If a company can only grow at an average rate then it should be given an average valuation multiple and its dividend yield should also be approximately average as well. Currently the FTSE 100 is yielding about 3.5%, and that’s pretty close to its historic average, and so I think that’s a fair value to take as a large-cap average yield.
If Rolls-Royce doubled its dividend to 44p by 2024 while at the same time the dividend yield on its shares increased to 3.5% then the price of those shares would be 1,257p in 2024.
That’s a gain over 10 years of just 20% from today’s price and in fact it’s somewhat below their peak of 1,289p in early 2014.
Conclusion: A solid defensive company whose shares are at risk of disappointing in the longer-term
I’m not saying that Rolls-Royce is a bad investment; far from it.
I think it’s a great defensive company and it has as good a chance as any large company of doubling in size over the next decade. But that expectation is already in the price and if the company doesn’t meet those lofty targets then there is a lot of scope for disappointment.
Having said that, I don’t think it’s overpriced. I think it’s probably fairly priced, especially if you compare it to other large and fast growing companies.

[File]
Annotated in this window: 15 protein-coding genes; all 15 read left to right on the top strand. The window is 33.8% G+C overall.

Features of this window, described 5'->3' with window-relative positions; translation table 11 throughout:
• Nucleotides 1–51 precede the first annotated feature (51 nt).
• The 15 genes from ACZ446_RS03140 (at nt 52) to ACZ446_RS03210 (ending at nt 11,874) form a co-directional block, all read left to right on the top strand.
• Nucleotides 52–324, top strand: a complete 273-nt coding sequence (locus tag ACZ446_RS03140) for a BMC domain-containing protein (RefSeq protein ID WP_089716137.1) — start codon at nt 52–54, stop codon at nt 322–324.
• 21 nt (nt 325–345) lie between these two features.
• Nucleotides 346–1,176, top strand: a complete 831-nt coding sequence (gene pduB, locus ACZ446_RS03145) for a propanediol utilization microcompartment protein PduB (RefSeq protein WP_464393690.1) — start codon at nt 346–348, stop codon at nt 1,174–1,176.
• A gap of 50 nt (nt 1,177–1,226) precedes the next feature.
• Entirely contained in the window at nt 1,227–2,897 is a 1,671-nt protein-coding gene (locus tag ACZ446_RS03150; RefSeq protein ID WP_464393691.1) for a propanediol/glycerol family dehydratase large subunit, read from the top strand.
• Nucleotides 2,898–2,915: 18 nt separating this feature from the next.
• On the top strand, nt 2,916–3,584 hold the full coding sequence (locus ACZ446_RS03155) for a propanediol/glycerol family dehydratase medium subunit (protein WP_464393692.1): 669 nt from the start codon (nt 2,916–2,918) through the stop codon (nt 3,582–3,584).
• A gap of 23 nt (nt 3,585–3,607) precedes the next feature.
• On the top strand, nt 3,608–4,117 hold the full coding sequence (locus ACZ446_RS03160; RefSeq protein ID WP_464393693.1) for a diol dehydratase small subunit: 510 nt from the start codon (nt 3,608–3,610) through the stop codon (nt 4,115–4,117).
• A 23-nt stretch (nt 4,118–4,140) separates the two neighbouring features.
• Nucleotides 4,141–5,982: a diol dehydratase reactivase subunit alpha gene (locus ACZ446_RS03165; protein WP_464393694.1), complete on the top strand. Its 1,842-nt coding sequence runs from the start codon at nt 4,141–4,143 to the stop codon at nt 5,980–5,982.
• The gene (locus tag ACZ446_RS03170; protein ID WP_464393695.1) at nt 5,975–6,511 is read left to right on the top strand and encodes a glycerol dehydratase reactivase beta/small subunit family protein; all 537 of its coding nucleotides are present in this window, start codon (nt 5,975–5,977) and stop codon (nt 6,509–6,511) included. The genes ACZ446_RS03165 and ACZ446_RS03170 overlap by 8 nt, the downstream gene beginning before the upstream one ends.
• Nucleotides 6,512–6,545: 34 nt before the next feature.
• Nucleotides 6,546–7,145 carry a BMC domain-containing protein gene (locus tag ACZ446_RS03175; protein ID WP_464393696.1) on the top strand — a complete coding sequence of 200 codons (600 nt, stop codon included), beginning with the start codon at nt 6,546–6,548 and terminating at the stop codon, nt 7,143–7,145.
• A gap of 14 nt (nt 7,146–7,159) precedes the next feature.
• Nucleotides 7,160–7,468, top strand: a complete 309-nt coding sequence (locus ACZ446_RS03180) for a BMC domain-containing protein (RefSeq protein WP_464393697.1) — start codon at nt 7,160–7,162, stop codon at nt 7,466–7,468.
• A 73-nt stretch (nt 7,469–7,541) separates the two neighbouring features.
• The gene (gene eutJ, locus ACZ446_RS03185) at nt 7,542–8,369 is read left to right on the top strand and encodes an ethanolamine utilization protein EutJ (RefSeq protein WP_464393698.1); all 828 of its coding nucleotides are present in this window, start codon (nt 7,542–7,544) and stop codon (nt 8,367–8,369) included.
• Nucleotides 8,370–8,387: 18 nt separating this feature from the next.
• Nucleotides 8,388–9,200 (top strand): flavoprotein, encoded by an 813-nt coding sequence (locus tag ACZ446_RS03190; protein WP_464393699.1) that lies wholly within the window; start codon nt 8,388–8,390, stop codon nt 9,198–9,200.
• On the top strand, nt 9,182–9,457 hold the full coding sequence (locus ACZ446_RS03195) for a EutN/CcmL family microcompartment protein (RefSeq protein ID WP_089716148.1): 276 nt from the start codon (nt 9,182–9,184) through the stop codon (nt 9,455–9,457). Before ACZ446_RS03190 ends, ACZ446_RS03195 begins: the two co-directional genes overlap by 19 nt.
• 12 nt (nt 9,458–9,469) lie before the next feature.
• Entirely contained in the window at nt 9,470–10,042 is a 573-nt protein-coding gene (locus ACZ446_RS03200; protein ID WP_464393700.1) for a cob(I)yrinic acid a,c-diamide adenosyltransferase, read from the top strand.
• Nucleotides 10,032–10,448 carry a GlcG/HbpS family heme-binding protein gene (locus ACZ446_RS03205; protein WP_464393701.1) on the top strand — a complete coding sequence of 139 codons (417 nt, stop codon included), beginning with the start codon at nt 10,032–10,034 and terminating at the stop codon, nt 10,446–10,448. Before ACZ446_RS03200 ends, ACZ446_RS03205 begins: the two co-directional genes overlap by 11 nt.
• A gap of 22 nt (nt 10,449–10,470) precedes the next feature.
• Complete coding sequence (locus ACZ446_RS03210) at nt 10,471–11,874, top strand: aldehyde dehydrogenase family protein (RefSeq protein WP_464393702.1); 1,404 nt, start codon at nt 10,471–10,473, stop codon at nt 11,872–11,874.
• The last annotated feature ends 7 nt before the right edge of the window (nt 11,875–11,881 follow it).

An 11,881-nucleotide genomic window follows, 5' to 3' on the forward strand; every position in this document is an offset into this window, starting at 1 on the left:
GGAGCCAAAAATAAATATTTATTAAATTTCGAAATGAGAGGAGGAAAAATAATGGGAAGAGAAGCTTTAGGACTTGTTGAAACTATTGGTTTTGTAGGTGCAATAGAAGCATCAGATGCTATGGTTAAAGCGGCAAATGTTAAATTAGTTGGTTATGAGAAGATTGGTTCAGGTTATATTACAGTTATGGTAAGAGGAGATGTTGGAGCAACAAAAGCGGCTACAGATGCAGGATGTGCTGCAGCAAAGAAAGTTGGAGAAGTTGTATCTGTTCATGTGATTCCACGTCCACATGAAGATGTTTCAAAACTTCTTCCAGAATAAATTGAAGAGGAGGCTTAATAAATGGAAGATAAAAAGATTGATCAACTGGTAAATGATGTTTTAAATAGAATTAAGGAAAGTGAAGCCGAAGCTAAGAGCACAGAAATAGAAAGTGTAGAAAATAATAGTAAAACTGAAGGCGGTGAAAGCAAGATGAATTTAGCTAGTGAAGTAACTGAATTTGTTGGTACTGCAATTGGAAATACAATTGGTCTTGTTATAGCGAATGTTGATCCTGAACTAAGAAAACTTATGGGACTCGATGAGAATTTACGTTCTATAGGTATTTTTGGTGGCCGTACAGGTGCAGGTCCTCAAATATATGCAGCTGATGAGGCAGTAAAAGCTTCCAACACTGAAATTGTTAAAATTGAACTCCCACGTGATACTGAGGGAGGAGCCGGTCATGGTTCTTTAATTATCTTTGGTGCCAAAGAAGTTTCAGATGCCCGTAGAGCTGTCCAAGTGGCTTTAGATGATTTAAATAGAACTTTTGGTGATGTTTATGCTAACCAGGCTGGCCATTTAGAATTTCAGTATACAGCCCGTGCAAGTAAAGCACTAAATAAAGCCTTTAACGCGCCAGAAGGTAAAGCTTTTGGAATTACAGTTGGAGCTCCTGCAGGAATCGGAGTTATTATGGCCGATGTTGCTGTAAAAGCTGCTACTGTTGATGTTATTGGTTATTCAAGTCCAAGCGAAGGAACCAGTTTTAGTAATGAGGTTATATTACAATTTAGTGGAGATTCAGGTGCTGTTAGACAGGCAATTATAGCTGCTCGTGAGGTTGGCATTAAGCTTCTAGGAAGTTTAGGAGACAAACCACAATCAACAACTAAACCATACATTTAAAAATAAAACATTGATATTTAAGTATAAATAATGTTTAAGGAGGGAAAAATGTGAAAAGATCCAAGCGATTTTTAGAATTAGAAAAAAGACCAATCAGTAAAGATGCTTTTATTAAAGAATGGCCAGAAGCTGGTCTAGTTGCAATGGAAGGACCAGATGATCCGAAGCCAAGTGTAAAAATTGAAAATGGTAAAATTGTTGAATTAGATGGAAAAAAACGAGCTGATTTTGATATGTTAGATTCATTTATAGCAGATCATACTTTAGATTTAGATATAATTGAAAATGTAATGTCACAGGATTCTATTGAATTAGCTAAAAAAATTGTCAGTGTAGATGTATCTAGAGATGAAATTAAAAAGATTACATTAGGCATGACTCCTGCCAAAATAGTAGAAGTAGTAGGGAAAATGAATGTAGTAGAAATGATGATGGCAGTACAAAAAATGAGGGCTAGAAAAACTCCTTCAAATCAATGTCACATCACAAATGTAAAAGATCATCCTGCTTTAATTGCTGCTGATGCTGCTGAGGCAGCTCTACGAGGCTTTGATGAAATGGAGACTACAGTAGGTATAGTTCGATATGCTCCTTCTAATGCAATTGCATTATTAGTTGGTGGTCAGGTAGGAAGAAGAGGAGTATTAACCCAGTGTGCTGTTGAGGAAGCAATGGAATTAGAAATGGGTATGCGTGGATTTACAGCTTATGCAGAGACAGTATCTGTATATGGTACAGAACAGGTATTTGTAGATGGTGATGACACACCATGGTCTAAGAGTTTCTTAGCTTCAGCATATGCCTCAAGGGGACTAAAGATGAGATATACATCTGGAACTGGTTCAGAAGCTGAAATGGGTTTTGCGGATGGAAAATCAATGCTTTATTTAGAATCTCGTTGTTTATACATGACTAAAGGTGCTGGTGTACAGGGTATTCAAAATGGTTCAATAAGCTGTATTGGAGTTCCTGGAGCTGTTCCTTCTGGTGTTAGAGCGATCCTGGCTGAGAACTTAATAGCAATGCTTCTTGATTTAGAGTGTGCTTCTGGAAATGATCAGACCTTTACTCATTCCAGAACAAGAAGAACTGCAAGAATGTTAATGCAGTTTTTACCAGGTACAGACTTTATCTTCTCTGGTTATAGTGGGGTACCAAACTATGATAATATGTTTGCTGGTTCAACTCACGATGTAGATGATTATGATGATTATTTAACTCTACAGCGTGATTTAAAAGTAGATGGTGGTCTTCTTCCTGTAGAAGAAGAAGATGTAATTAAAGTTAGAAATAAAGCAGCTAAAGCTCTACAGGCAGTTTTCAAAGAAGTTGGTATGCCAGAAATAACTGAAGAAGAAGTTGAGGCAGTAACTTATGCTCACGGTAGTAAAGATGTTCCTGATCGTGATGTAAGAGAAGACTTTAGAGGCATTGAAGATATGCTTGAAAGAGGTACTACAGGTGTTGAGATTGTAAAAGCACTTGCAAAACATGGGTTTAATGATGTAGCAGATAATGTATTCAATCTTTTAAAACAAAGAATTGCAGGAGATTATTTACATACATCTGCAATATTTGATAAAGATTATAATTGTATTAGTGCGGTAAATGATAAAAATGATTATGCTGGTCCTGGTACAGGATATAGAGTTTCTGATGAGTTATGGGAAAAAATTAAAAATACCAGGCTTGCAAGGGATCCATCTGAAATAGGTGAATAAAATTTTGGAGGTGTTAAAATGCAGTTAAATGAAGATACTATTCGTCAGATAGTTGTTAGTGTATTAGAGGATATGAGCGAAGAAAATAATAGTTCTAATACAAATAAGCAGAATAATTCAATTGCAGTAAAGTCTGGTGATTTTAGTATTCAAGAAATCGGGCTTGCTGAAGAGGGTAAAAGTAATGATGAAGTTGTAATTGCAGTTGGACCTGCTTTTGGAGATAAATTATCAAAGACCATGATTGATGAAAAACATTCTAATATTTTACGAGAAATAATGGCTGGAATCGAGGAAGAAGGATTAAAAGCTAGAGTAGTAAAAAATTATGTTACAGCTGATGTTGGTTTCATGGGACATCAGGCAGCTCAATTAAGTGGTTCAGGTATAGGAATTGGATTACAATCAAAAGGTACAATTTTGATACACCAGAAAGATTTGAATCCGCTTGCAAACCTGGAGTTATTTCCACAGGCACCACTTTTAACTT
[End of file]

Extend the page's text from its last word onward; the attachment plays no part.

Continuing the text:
For example, looking at other FTSE-listed companies that have grown between 8% and 15% a year over the last decade, their average dividend yield is 2.6%, their average PE10 is 26.9 (RR’s is 23) and their average PE is 18.8 (RR’s is 17.6).
So Rolls-Royce appears to be in the middle of its peer group in terms of valuation; not especially expensive and certainly not especially cheap.
The problem, as it is with a lot of fairly priced high growth companies, is valuation risk; the risk that the company fails to produce the expected high growth rates causing the share price to rerate downwards by a significant amount.
For me the price would need to get down towards 800p before I’d be interested.
At that level the dividend yield would be around 2.8%, which would significantly reduce the risks of a downward re-rating, and it’s also more in line with what’s on offer from other higher growth but still reasonable yield stocks.